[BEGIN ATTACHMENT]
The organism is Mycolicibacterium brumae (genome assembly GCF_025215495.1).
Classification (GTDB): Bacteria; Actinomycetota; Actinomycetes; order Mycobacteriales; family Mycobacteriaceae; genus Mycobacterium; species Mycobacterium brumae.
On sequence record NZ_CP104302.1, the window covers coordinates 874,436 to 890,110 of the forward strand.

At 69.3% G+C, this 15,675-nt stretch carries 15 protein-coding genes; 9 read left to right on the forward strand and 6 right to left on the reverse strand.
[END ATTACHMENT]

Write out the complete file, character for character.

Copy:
The organism is Mycolicibacterium brumae (genome assembly GCF_025215495.1).
Classification (GTDB): Bacteria; Actinomycetota; Actinomycetes; order Mycobacteriales; family Mycobacteriaceae; genus Mycobacterium; species Mycobacterium brumae.
On sequence record NZ_CP104302.1, the window covers coordinates 874,436 to 890,110 of the forward strand.

At 69.3% G+C, this 15,675-nt stretch carries 15 protein-coding genes; 9 read left to right on the forward strand and 6 right to left on the reverse strand.